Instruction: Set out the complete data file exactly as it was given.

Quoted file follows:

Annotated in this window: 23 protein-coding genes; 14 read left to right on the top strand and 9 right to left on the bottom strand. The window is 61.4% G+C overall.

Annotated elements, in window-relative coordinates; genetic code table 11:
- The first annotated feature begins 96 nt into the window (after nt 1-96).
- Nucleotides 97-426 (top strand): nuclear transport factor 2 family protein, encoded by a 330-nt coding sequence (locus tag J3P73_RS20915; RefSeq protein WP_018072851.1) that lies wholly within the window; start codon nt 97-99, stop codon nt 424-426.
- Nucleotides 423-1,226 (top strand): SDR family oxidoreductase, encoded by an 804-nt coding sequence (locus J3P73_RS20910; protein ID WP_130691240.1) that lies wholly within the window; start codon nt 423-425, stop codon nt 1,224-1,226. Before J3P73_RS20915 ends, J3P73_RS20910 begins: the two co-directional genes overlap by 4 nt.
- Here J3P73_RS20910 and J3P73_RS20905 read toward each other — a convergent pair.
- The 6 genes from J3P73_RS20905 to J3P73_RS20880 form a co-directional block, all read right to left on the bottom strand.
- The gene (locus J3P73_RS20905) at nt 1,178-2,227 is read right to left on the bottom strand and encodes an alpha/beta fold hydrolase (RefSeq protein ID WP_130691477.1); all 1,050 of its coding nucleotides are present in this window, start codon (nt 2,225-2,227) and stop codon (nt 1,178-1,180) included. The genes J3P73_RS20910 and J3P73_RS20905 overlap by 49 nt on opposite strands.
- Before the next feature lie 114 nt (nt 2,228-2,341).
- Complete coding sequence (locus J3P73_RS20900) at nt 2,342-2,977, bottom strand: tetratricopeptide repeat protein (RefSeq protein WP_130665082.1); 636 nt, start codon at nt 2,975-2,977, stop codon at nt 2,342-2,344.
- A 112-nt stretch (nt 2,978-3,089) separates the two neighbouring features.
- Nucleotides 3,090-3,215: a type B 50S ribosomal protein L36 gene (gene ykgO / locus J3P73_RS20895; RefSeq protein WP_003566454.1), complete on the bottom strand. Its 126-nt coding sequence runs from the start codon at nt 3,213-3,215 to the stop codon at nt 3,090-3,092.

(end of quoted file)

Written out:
Annotated in this window: 23 protein-coding genes; 14 read left to right on the top strand and 9 right to left on the bottom strand. The window is 61.4% G+C overall.

Annotated elements, in window-relative coordinates; genetic code table 11:
- The first annotated feature begins 96 nt into the window (after nt 1-96).
- Nucleotides 97-426 (top strand): nuclear transport factor 2 family protein, encoded by a 330-nt coding sequence (locus tag J3P73_RS20915; RefSeq protein WP_018072851.1) that lies wholly within the window; start codon nt 97-99, stop codon nt 424-426.
- Nucleotides 423-1,226 (top strand): SDR family oxidoreductase, encoded by an 804-nt coding sequence (locus J3P73_RS20910; protein ID WP_130691240.1) that lies wholly within the window; start codon nt 423-425, stop codon nt 1,224-1,226. Before J3P73_RS20915 ends, J3P73_RS20910 begins: the two co-directional genes overlap by 4 nt.
- Here J3P73_RS20910 and J3P73_RS20905 read toward each other — a convergent pair.
- The 6 genes from J3P73_RS20905 to J3P73_RS20880 form a co-directional block, all read right to left on the bottom strand.
- The gene (locus J3P73_RS20905) at nt 1,178-2,227 is read right to left on the bottom strand and encodes an alpha/beta fold hydrolase (RefSeq protein ID WP_130691477.1); all 1,050 of its coding nucleotides are present in this window, start codon (nt 2,225-2,227) and stop codon (nt 1,178-1,180) included. The genes J3P73_RS20910 and J3P73_RS20905 overlap by 49 nt on opposite strands.
- Before the next feature lie 114 nt (nt 2,228-2,341).
- Complete coding sequence (locus J3P73_RS20900) at nt 2,342-2,977, bottom strand: tetratricopeptide repeat protein (RefSeq protein WP_130665082.1); 636 nt, start codon at nt 2,975-2,977, stop codon at nt 2,342-2,344.
- A 112-nt stretch (nt 2,978-3,089) separates the two neighbouring features.
- Nucleotides 3,090-3,215: a type B 50S ribosomal protein L36 gene (gene ykgO / locus J3P73_RS20895; RefSeq protein WP_003566454.1), complete on the bottom strand. Its 126-nt coding sequence runs from the start codon at nt 3,213-3,215 to the stop codon at nt 3,090-3,092.